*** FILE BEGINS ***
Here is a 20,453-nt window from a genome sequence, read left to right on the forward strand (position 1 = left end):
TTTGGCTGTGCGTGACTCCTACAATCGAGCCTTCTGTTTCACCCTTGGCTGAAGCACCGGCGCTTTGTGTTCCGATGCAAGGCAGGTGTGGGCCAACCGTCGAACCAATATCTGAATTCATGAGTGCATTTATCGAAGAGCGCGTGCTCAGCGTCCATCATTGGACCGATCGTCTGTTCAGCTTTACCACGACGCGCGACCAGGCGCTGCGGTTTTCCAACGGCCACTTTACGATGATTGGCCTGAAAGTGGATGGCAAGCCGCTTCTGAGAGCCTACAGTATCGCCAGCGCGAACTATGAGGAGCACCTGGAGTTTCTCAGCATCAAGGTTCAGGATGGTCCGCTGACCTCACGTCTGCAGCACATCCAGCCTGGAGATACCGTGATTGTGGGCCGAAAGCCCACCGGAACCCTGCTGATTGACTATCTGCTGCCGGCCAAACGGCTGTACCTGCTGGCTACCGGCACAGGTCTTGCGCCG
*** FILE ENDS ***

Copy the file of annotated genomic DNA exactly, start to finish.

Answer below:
Here is a 20,453-nt window from a genome sequence, read left to right on the forward strand (position 1 = left end):
TTTGGCTGTGCGTGACTCCTACAATCGAGCCTTCTGTTTCACCCTTGGCTGAAGCACCGGCGCTTTGTGTTCCGATGCAAGGCAGGTGTGGGCCAACCGTCGAACCAATATCTGAATTCATGAGTGCATTTATCGAAGAGCGCGTGCTCAGCGTCCATCATTGGACCGATCGTCTGTTCAGCTTTACCACGACGCGCGACCAGGCGCTGCGGTTTTCCAACGGCCACTTTACGATGATTGGCCTGAAAGTGGATGGCAAGCCGCTTCTGAGAGCCTACAGTATCGCCAGCGCGAACTATGAGGAGCACCTGGAGTTTCTCAGCATCAAGGTTCAGGATGGTCCGCTGACCTCACGTCTGCAGCACATCCAGCCTGGAGATACCGTGATTGTGGGCCGAAAGCCCACCGGAACCCTGCTGATTGACTATCTGCTGCCGGCCAAACGGCTGTACCTGCTGGCTACCGGCACAGGTCTTGCGCCG